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O Magazine
2015-2017

The attack
of sexual
robot
s

By Juan Belami

In some corner of Barcelona’s lower belly, there are men who take turns to have sexual intercourse with dolls. A hundred and twenty euros grant you a couple of hours. Even in this Airbnb-saturated area, it’s an unexpected turn in the history of collaborative economy. LumiDolls is the first robot brothel, but it won’t be the last. London has already announced it will have a cafe where robots will give you head. Meanwhile, a Catalan scientist is meant to have developed the first sexual doll with AI. If you behave, as you should, you might even lead this creature, Samantha, to orgasm. We’re just at the dawn of the golden age of sexual robots.

Sexual robots represent the impulse of improvising orifices in its most advanced stage. They’re supposedly better than a fleshlight or any kind of suction tube, but there’s no way to avoid the fact that they make strange masturbation accomplices. They’re a physical crutch for those devoid of imagination. You will be able to literally tyrannise the doll, but the shame of having intercourse with the doll will tyrannise you with its literality. Her real orgasm will still be a fake orgasm; the only thing you will manage is to gamify your wank.

A prostitute association has complained about robots denigrating their work and objectifying them. Without knowing, they state the main problem of sexual robots: since they’re really no more than objects, costumers won’t be able to pretend they’re not objectifying them. In the same way that society insists that tips are given for a good service, or that wages are the fruit of a fair interchange between boss and worker, paying money for sex creates the aura of a transaction that allows us to avoid questions of necessity. Sexual robots can’t conceal their consent yet. They’re too real but at the same time not real enough.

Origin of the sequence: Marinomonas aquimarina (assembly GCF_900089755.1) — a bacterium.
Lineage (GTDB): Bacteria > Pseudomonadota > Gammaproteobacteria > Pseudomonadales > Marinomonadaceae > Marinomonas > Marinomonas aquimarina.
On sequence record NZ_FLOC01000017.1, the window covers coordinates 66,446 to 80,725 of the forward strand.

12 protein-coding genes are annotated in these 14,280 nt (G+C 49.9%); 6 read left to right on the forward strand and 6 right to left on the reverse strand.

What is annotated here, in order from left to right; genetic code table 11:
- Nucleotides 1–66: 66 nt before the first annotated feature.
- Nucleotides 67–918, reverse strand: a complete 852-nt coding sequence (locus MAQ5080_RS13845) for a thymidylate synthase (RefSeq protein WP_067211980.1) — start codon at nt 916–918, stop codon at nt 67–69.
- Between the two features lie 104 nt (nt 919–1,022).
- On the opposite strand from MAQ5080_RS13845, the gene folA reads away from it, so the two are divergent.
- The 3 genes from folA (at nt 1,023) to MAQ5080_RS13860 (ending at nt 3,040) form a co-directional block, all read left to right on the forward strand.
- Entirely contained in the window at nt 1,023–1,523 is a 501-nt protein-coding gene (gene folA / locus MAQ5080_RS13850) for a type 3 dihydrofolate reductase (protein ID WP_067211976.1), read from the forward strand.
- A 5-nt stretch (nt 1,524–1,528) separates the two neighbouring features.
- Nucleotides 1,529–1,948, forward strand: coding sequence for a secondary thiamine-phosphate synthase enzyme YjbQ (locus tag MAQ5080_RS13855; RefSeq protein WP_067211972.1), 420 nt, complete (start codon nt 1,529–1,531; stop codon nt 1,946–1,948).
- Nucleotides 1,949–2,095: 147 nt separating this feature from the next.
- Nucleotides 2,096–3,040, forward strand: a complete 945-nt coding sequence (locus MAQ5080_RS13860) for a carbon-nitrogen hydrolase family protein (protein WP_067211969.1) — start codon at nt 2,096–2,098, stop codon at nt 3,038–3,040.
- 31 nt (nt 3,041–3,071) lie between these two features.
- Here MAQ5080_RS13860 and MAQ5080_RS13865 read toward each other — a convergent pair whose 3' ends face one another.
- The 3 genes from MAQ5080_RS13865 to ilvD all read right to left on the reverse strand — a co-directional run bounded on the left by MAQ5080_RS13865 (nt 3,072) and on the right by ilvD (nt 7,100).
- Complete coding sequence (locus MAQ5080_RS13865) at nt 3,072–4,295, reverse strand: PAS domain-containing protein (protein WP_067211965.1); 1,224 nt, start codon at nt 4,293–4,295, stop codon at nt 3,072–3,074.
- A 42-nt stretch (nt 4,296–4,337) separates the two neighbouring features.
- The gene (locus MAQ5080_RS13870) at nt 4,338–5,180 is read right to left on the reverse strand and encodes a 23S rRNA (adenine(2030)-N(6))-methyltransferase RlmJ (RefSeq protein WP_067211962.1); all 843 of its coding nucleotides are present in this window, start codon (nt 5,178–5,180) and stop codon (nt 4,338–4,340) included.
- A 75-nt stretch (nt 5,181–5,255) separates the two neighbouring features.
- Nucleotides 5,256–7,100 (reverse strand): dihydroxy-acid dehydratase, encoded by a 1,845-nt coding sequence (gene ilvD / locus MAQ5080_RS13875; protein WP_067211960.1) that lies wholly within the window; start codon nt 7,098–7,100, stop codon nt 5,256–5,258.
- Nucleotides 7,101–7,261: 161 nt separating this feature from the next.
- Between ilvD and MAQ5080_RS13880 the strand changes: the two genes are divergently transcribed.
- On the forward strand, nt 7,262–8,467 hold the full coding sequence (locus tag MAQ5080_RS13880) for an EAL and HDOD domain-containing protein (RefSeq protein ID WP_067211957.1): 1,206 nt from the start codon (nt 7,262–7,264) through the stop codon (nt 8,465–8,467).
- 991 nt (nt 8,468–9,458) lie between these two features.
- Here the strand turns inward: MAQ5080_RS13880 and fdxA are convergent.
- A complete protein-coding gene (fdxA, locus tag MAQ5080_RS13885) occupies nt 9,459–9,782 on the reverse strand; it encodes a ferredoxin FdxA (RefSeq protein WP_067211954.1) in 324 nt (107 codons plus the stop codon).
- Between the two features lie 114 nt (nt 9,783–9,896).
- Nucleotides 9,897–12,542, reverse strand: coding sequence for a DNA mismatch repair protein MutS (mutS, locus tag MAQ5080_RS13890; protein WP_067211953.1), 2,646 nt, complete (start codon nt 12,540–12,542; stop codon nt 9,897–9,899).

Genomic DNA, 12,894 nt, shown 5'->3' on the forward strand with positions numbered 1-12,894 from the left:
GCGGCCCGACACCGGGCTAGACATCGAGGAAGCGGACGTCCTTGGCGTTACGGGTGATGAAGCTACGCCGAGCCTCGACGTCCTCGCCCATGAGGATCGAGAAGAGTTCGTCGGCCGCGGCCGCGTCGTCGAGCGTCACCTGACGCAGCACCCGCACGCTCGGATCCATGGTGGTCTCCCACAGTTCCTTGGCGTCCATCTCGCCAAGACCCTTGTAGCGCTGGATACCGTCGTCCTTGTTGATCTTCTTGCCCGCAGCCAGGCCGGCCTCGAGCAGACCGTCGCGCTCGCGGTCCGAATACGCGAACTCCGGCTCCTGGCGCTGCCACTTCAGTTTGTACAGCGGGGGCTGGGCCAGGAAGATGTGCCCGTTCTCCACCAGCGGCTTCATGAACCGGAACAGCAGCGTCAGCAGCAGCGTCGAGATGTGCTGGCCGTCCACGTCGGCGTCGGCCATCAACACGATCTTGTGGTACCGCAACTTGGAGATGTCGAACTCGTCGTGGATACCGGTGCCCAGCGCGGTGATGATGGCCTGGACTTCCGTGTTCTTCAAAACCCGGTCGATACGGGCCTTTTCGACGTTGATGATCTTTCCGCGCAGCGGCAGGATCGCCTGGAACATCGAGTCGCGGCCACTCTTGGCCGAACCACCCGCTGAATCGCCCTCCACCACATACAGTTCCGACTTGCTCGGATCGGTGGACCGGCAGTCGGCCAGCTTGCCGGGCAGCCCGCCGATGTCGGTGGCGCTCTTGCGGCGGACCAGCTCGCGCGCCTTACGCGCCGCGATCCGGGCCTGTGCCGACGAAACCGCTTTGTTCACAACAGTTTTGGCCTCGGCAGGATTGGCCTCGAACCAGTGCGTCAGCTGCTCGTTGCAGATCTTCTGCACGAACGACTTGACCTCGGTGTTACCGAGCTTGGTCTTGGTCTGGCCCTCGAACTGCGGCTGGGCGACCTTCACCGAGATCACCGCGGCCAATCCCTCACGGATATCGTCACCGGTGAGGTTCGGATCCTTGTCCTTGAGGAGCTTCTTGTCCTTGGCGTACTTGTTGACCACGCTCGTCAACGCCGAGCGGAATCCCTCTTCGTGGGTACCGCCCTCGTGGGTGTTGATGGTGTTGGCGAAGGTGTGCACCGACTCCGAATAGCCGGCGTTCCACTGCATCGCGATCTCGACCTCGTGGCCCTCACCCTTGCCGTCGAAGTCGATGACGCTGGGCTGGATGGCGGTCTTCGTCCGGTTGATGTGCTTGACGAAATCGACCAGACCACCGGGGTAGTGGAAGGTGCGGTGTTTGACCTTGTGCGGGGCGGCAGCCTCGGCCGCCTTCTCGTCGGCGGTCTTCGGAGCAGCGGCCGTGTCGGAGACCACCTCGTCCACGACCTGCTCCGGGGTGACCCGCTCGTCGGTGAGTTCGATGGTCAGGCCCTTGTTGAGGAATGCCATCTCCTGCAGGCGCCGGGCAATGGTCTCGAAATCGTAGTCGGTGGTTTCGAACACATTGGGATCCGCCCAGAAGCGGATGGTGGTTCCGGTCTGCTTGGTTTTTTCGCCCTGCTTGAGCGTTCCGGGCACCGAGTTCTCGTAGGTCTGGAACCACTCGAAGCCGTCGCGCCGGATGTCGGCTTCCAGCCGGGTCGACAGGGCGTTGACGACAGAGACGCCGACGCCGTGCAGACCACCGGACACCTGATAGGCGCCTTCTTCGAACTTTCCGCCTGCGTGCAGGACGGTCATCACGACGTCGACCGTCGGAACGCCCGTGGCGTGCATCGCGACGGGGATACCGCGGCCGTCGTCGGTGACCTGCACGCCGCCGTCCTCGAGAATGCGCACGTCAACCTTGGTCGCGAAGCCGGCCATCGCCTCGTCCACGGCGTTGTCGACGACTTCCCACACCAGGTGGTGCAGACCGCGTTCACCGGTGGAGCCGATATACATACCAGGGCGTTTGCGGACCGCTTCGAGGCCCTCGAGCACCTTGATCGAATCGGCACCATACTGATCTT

Domination is in the heart of the sexual robot fantasy. They arouse emotion through the possibility of being able to do anything you want with them. At the end of the day, there’s no difference between them being pre-programmed to consent everything, and they have no rights. The same narrative of violation is developed with Alicia Vikander in Ex Machina and Thandie Newton in Westworld. Both are tales of the intellect rebelling against a regime of sexual slavery.

It is well known that money is the tool that allows men to have sexual intercourse with women far more attractive than them. The spectre goes from the prostitute to the student supported by a sugar daddy, from “trophy wives” to the First Lady in her golden cage. The universal portrait of luxury is that youth and beauty are merchandise to be bought and sold, and that they are the privilege of the richest. With no money, in the best of cases, you will only be able to rent your servants, sexual or not, for a while. The fantasy of sexual robots promises us the democratisation of sexual slavery, a à la carte patriarchy; instead of the real privilege, its simulation.

Physical technology, for the moment, is deficient. Meanwhile, the utopia of sexual robots will take a different shape. Escapism will have to be virtual before becoming concrete. Love of Lesbian proposed bullfighting for the Wii. They didn’t get it quite right, but almost. We’ll soon have porn for Wii. Taking into account the amount of people who enjoyed the simplicity of Tetris, the demand for its sexual version will be unlimited. Immersive simulations are being built already. Sexual dolls are an approximation to physical reality; virtual sex will give a visual approximation to imagination.